NATSO Testifies on Alternative Fuels Policy


Policies and incentives that encourage existing travel center operators to invest in alternative fuels represents the most effective way to encourage consumers to transition to those fuels, a NATSO representative from Love's Travel Stops testified before a House panel Oct. 23.

JP Fjeld-Hansen, vice president and managing director of Musket and Trillium, Love's' supply, trading, logistics and alternative fuel arms, testified before the House Committee on Energy and Commerce Subcommittee on Environment and Climate Change that leveraging existing infrastructure and refueling sites coupled with policies that make it profitable for such businesses to invest in alternative fuels is the most effective way to bring alternative fuels to market.

Fjeld-Hansen’s written testimony can be found here.

The hearing marked the fourth in a series of climate change hearings by the Committee with a focus on building a “clean economy” by 2050. Specifically, this hearing focused on reducing the carbon footprint of the transportation sector.  

Energy and Commerce Chairman Frank Pallone, Jr. (D-NJ) said in his opening remarks that, “Any suggestion that policy plays no role in spurring American industry to innovate new technologies willfully ignores the last half century of American progress.”

“For decades, under laws such as the Clean Air Act, the federal government and State leaders have set ambitious standards that spur industry to develop solutions …,” Rep. Pallone said. “That same formula will work for many aspects of addressing the climate crisis, including in the transportation sector.”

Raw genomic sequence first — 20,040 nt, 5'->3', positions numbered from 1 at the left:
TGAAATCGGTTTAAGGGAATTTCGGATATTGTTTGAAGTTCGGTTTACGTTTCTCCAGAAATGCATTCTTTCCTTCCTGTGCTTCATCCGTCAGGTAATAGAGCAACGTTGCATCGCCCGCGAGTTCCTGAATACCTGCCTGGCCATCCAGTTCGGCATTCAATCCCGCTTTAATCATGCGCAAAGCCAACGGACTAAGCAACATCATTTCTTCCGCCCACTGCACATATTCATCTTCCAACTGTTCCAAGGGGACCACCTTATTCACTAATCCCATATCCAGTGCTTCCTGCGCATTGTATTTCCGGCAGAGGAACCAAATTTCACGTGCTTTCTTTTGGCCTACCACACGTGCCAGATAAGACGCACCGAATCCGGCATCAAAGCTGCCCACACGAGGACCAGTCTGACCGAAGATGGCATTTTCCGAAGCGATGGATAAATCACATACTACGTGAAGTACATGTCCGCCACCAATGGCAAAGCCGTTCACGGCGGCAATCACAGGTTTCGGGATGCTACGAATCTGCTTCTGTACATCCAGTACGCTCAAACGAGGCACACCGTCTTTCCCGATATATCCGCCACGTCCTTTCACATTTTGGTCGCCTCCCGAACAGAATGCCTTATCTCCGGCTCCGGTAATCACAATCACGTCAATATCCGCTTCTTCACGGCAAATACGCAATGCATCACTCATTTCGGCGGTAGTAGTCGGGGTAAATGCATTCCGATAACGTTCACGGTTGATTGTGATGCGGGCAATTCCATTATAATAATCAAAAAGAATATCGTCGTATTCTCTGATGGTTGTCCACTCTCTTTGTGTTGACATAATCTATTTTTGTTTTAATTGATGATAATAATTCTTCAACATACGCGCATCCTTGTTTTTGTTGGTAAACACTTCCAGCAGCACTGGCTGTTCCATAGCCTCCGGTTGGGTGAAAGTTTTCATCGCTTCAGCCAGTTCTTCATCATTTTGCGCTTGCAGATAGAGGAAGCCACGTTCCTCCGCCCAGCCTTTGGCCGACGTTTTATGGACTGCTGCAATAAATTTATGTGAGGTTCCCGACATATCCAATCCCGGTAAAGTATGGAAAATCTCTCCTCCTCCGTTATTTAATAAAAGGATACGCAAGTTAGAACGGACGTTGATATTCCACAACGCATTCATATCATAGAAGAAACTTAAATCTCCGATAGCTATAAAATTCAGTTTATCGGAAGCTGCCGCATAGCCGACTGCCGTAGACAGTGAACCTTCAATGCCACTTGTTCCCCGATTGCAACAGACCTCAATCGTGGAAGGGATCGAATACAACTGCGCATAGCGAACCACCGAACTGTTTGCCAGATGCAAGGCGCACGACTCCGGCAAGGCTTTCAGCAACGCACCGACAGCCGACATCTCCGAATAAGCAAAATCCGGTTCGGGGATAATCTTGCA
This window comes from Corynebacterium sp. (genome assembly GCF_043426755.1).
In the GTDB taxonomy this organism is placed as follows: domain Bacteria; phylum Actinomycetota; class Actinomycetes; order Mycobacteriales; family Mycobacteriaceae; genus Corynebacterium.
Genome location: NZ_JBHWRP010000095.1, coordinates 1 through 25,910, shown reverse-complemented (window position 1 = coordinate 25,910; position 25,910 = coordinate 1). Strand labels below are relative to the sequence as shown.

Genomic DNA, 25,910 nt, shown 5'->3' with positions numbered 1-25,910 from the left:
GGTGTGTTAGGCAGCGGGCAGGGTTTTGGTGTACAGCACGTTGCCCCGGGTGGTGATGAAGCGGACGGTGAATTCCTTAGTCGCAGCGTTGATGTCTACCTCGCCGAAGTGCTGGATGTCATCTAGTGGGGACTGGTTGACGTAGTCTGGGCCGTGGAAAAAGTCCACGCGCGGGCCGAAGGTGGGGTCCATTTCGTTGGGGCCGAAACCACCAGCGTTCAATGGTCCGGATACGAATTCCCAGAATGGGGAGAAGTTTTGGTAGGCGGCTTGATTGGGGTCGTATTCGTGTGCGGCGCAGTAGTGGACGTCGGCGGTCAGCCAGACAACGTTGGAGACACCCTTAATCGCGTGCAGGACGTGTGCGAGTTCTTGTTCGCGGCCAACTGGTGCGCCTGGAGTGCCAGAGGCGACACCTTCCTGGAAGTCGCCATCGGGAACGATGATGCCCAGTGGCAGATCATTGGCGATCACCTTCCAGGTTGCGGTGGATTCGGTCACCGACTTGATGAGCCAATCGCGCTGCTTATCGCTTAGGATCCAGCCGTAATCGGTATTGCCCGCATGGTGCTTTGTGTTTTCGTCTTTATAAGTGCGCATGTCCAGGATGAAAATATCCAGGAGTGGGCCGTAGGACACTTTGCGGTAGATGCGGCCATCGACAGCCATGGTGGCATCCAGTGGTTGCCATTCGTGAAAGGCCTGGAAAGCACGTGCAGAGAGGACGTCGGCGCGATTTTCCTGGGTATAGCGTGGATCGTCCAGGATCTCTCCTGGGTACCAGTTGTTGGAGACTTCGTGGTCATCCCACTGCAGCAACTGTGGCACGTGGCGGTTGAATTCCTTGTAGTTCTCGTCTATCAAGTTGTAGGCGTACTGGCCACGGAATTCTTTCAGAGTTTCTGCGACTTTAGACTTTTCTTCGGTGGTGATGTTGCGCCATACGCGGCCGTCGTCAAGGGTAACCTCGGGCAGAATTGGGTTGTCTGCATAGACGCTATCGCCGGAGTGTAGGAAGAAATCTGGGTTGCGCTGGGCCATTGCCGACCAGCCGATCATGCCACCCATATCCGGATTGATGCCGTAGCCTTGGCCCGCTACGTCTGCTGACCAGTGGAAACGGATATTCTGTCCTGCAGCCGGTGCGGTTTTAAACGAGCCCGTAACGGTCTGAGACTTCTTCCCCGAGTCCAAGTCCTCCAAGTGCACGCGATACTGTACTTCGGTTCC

In addition to Fjeld-Hansen, witnesses included Jeremy Baines, President, Neste US. Inc.; Emily Wimberger, Climate Economist, Rhodium Group; Wayne Eckerle, Vice President, Research and Technology, Cummins, Inc.; Adrian Martinez, Staff Attorney, Earthjustice; Fred Felleman, Commissioner, Port of Seattle and the Northwest Seaport Alliance; and Timothy A. Blubaugh, Executive Vice President, Truck & Engine Manufacturers Association.  Their testimony can be found here.

NATSO supports policies that incentivize its members to invest in alternative fuels, and the travel plaza and truckstop community is making significant investments in this regard. During the hearing, Fjeld-Hansen testified that current policies have prompted fuel retailers such as Love's to invest in electric vehicle charging, natural gas, hydrogen and biodiesel.

“In the current political and policymaking landscape, it is tempting to focus solely on how we want the world to look in 10, 20 or 30 years. By building on existing policies and infrastructure, we can improve the transportation sector’s emission footprint in the short term while also considering more long-term solutions,” Fjeld-Hansen testified. “Once a regulatory and incentive system is in place that makes alternative fuels cost competitive – whatever the fuels may be – the private sector will bring those fuels to market most effectively.”

Fjeld-Hansen specifically highlighted recent partnerships between Trillium and the Pennsylvania Department of Transportation as well as Miami-Dade County in Florida to construct and operate compressed natural gas refueling stations that combined serve more than 2,200 transit buses. Among its many alternative fueling projects, Trillium also designs, builds and operates heavy-duty hydrogen refueling stations to run public transportation buses.

Fjeld-Hansen further encouraged lawmakers to prohibit regulated public utilities from using rate payer dollars to invest in electric vehicle charging infrastructure. Allowing public utilities to unfairly compete against the private sector by utilizing rate payer dollars to make such investments will effectively destroy the incentive for private sector investment, he testified.

“This is precisely what public utilities are trying to do right now in a number of states throughout the country,” Fjeld-Hansen testified. “If they are successful, it would not only preclude companies such as Love’s from participating in that market, it would cement in place stagnant technologies and fueling solutions that at the end of the day will not get consumers what they want.”

To watch a replay of the hearing, click here.

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